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Revolution for toddlers

Here’s my attempt at a stylized Egyptian flag made with jelly beans, the easiest colourful material we could get our hands on at short notice on Friday morning when President Mubarak finally stepped down.  After 18 days of roller coaster stress, times when we were cut off from relatives in Egypt (and knowing that Abu Sprout’s dad was trying to get from Cairo to rejoin his family in Alexandria after the government cut off train service for a couple of days), no one had dared prepare anything for a celebration.

I’m not sure that being able to stay up till all hours to follow the progress of a revolution counts as Yet Another Reason to Homeschool, since you really can’t explain  politics to a three year old.  For older children it definitely would be, though.

Young Sprout now recognizes The Bad Man’s picture.

I remember as a child I thought the word “duringthewar” which I thought was one word that simply meant “any time before you were born” and thought I had missed out on something cool.  I hope Young Sprout doesn’t feel he missed out, because the people of Egypt waited so long and suffered so much more than people realized to reach this point.  I just pray that this will lead to real change in a positive direction.

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Egyptian-style art

The wedjat a.k.a. eye of Horus or eye of Ra is one of the most recognized symbols from ancient Egypt.

Working on ideas for a possible fibre art piece I was colouring this in different ways to see the effects, with help from Young Sprout.  Then he drew his own, which is a pretty respectable attempt, definitely one for the portfolio.

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Filed under Art, Portfolio, Travel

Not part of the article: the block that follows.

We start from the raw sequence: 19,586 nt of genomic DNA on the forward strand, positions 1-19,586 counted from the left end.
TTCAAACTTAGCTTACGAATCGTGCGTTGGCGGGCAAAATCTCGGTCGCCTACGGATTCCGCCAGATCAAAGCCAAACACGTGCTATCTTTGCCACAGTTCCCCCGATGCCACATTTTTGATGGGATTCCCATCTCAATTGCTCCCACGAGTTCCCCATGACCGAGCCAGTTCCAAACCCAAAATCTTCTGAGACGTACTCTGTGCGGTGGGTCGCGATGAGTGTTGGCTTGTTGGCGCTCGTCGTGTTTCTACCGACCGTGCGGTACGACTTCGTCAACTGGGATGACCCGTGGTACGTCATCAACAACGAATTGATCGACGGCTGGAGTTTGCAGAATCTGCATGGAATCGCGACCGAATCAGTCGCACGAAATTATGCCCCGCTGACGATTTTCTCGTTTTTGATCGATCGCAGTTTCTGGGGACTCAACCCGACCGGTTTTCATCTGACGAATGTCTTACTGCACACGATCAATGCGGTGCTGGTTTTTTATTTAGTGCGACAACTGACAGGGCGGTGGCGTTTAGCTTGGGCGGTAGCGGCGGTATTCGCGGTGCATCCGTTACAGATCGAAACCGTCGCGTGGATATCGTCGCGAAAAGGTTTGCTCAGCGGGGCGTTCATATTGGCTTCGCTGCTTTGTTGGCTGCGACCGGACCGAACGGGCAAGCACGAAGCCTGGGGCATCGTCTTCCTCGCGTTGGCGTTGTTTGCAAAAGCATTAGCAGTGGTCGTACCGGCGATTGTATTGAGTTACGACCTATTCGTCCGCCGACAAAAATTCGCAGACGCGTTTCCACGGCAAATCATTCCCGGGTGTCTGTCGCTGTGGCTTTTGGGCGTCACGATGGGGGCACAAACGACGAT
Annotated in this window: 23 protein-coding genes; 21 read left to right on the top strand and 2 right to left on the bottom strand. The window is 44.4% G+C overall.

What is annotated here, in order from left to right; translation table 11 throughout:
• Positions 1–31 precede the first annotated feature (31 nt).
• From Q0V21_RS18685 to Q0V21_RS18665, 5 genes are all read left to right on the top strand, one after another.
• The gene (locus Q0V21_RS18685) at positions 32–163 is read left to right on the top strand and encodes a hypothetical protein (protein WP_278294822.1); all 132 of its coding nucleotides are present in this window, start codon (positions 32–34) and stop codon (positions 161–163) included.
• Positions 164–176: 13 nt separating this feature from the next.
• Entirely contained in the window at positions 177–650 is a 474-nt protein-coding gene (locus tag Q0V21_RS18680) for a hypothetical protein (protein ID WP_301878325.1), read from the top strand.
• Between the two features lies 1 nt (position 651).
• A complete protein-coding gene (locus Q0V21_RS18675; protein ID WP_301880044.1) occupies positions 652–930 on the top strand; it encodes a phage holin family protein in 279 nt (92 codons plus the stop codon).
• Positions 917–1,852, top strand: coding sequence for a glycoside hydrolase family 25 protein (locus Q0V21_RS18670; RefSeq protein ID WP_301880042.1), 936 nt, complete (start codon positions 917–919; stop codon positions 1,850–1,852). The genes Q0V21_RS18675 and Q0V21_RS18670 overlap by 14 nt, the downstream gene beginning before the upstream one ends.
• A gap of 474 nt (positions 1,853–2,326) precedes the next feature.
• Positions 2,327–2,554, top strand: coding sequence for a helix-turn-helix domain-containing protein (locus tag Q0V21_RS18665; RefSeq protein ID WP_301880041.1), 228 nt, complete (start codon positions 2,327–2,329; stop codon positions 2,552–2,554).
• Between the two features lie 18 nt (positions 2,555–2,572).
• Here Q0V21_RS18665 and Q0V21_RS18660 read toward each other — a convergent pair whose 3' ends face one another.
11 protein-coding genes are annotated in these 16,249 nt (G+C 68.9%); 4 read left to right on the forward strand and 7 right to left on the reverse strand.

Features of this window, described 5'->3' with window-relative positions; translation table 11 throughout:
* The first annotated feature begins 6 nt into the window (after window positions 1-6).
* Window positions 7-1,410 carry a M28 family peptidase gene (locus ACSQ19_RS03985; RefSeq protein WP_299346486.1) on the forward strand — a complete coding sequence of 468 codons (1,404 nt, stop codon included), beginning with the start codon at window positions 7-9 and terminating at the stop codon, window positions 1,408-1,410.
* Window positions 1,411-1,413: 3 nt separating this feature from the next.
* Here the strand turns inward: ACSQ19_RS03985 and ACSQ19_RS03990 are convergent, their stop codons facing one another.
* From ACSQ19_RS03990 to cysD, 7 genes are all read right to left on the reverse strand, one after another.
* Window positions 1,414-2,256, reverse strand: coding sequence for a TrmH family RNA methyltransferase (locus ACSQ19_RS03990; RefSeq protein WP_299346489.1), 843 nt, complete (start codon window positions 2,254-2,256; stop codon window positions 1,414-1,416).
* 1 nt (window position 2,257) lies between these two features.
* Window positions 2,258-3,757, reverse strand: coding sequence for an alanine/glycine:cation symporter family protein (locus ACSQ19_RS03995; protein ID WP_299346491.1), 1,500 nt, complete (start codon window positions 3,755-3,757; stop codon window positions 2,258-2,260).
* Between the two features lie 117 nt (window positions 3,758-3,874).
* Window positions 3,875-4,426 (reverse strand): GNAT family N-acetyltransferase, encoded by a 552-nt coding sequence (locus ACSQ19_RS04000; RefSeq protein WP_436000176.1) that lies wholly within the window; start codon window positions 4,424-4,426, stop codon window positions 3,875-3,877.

Homeschooling in Morocco

A year traveling in Morocco and homeschooling, does that sound wonderful?

My sister-in-law and her husband took their four children for the last school year, and have promised some guest posts and photos.  My older niece Hind is writing a book and sent an excerpt.


This photo I believe is Saidia, which I remember from back in the day when it was a very small town with a beach and an ice cream shop.  Now it’s being developed and has condos and a golf course.


Anyway, here’s Hind!


I skipped downstairs, black high heel hanging from my hands and entered the big living room near the door. I walked towards the beautiful dresses we got. Leila was out in the small waiting room grabbing her shoes. I suddenly heard, elegant clicky foot steps rushing towards the door. Leila presented herself through the door. She paused as if she were in a photo shoot.

“So do you like my shoes?”  Leila asked as she kicked her foot up to show me her black high heels. It had a huge bow on each shoe.

“Yeah, I can’t wait” I said excitedly. We both switched from our pajamas to the breathtaking dresses.

“Oh, Leila you look amazing!”I said as a big smile grew on my face

“You too!”  She said. And instantly a smile grew on her face as well

“Come on girls!” Mom said as she entered the room, in her blue dress.

“Wow, girls, you look great!”Mom said as she took a good look at us

“And you Mom, you look amazing” I said

“Yeah, you look great Mom!” Leila said